YOUR GLOBAL RUNDOWN
- Flash floods have overflowed a glacial lake in the Indian Himalayas, killing dozens in the river valleys below.
- Environmental and cultural concerns abound regarding the construction of a dam in Laos on the Mekong River.
- The Nüümü (Paiute) are seeking rights to their traditional land and waters, which are currently being used by the city of Los Angeles to provide for its 4 million residents.
- In Morocco, massive loans and efficient irrigation techniques are helping farmers to bolster crop yields, though the effects of climate change still loom.
Some U.S. farmers are cautiously utilizing a California-based generative AI platform to inform their growing.
“AI will benefit all farmers, small and large, but it is likely to benefit larger farmers a lot more, exaggerating existing inequalities.” — Polina Levontin, an environmental policy researcher at Imperial College London.
The use of generative artificial intelligence models in agriculture remains new and relatively unproven, though some farmers are “tentatively embracing” emerging technologies to assist their operations, Modern Farmer reports.
Norm, a platform “built on OpenAI’s GPT-3.5 mode,” is trained to answer questions about “animal health, crop protection, and product usage.” Weather reports, soil data, and other public databases also help inform Norm’s answers. Another app, Farmer.CHAT, is a multilingual chatbot, currently active in India and Africa, Modern Farmer reports. More tools are likely in development around the world.
But experts, and some farmers, are wary of the technology — not only for its potential to “hallucinate” or provide growers with misinformation, but for the environmental toll. “Training and deploying AI models is computationally intensive, and that has implications for embodied carbon in data center hardware, electricity usage, water for cooling, e-waste, and so on,” Joseph Walton, a research fellow at the Sussex Digital Humanities Lab, told Modern Farmer. “Tech impacts climate and climate impacts agriculture,” he said.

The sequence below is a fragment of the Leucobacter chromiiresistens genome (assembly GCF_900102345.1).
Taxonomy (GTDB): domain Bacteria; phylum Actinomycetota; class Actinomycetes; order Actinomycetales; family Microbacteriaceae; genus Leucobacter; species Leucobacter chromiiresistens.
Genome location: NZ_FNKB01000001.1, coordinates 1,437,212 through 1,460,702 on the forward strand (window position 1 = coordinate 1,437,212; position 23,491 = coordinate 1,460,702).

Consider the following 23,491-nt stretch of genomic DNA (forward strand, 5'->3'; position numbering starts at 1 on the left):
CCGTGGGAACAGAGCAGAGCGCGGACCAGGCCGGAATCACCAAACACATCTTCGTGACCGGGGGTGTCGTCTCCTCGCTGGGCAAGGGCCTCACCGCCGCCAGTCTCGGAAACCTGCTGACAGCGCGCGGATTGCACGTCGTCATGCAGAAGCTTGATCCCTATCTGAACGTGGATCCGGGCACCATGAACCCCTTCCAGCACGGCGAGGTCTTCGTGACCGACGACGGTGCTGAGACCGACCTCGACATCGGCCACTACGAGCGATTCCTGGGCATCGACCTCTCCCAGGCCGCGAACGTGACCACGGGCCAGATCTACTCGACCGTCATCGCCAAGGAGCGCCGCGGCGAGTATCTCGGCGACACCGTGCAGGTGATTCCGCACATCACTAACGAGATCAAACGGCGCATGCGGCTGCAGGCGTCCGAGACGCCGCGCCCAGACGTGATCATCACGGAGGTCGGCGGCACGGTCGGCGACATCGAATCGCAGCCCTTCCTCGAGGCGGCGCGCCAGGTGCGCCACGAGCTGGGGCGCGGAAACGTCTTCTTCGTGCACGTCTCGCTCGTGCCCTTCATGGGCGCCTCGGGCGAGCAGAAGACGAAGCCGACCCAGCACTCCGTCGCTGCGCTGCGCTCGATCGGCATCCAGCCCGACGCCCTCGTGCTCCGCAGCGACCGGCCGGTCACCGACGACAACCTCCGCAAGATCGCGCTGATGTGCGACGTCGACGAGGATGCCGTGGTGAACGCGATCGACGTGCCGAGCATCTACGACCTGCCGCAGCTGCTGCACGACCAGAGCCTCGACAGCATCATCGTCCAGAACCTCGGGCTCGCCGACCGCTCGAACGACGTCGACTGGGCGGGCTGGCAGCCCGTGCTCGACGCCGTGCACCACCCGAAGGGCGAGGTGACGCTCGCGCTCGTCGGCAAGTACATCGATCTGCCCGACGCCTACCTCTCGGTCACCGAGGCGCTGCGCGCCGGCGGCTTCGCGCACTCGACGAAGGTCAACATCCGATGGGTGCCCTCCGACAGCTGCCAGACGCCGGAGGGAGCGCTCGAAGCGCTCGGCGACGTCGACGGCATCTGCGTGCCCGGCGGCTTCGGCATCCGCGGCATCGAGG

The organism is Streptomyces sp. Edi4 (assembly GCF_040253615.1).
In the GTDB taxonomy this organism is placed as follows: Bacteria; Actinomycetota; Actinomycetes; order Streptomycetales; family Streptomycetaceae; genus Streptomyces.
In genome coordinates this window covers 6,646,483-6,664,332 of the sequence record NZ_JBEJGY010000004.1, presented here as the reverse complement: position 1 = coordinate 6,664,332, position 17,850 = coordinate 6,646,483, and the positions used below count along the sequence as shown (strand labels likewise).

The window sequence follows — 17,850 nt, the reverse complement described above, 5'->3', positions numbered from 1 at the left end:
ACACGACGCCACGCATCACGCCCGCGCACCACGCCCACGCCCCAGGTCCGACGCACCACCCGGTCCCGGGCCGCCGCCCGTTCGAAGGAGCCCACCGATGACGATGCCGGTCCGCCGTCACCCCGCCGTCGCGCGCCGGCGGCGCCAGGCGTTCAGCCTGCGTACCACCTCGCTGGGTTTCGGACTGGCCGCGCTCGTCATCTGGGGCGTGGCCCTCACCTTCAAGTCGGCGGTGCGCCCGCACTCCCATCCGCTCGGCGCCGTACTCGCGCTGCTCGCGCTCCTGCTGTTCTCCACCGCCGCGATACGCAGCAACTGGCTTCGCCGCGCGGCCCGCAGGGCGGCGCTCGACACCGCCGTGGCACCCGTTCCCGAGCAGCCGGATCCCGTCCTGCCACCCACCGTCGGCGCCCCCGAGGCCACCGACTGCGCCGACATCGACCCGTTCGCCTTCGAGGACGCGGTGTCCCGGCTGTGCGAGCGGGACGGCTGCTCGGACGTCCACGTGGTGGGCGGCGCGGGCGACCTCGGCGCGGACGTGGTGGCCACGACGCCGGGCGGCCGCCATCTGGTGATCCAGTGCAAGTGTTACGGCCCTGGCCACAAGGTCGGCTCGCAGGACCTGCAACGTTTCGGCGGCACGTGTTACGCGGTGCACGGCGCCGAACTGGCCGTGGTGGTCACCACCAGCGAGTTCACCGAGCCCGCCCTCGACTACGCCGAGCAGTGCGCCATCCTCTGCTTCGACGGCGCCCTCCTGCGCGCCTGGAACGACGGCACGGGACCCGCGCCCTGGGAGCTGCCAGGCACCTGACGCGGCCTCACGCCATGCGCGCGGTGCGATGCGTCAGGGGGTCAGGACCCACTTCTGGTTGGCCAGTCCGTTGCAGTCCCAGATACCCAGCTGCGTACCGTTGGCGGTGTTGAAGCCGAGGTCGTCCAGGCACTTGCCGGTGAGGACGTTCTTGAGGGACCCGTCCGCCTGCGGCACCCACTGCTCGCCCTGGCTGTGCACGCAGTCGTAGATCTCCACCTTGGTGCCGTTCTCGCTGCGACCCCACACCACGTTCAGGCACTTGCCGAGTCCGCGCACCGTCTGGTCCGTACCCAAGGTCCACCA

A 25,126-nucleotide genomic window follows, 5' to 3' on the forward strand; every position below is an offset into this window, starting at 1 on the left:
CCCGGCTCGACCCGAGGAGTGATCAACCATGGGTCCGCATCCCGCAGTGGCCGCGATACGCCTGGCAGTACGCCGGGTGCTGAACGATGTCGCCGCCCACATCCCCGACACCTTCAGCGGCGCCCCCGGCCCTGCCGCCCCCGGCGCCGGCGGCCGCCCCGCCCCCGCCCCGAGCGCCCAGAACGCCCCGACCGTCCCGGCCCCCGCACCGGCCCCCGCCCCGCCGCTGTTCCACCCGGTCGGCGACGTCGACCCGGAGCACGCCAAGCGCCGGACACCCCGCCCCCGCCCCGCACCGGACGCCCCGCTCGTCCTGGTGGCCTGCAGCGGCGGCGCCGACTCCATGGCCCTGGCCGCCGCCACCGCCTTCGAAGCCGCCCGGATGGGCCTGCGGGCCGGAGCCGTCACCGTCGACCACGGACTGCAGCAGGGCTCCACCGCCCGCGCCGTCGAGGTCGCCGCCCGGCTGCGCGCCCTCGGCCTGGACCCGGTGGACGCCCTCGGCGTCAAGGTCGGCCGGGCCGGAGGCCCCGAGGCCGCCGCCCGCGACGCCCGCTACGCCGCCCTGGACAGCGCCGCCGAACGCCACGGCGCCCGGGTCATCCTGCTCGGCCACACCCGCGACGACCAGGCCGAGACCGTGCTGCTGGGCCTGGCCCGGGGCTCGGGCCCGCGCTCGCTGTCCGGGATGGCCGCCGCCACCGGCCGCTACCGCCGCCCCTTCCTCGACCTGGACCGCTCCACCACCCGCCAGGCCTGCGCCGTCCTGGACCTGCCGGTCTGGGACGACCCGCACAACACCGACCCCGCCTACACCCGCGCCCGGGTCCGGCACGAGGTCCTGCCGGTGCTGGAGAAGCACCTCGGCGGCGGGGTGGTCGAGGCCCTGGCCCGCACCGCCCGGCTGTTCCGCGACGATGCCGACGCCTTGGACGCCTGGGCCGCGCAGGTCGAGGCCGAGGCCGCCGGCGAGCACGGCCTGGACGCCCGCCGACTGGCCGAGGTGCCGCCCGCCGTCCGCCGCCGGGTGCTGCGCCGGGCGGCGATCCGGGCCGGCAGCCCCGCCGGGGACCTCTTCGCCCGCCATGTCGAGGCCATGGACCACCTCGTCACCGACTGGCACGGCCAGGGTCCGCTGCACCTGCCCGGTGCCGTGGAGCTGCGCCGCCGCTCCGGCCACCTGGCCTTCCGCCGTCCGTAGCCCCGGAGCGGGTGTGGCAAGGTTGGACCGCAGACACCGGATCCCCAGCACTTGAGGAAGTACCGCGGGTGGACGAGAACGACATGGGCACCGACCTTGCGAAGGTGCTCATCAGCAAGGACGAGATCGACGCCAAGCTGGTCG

— Christian Thorsberg, Interim Stream Editor
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- Water Migrants: Rising Death Toll in the Mediterranean — Circle of Blue Graphic Journalism
- Clock Ticks for Water Utilities to Join National PFAS Settlements — Decision needed soon for funds to remove toxic chemicals from drinking water.
Farmers in Morocco are engaging in a $158 million irrigation project to increase yields amid hot, dry growing seasons — and so far, it’s working, DW reports.
Beginning in 2009, the World Bank has funded the effort in the Doukkala region, a fertile coastal territory in Morocco’s northwest. Despite ongoing drought, drip irrigation techniques — which, using machinery, distribute water more efficiently to the plant roots — have proven effective, boosting yields.
Across the world, DW reports, 20 percent of farmland is artificially irrigated — this land accounts for 40 percent of the world’s food.
But the technology is expensive. To maintain drip irrigation across Northern Africa and the Middle East, $17 billion dollars annually must be raised.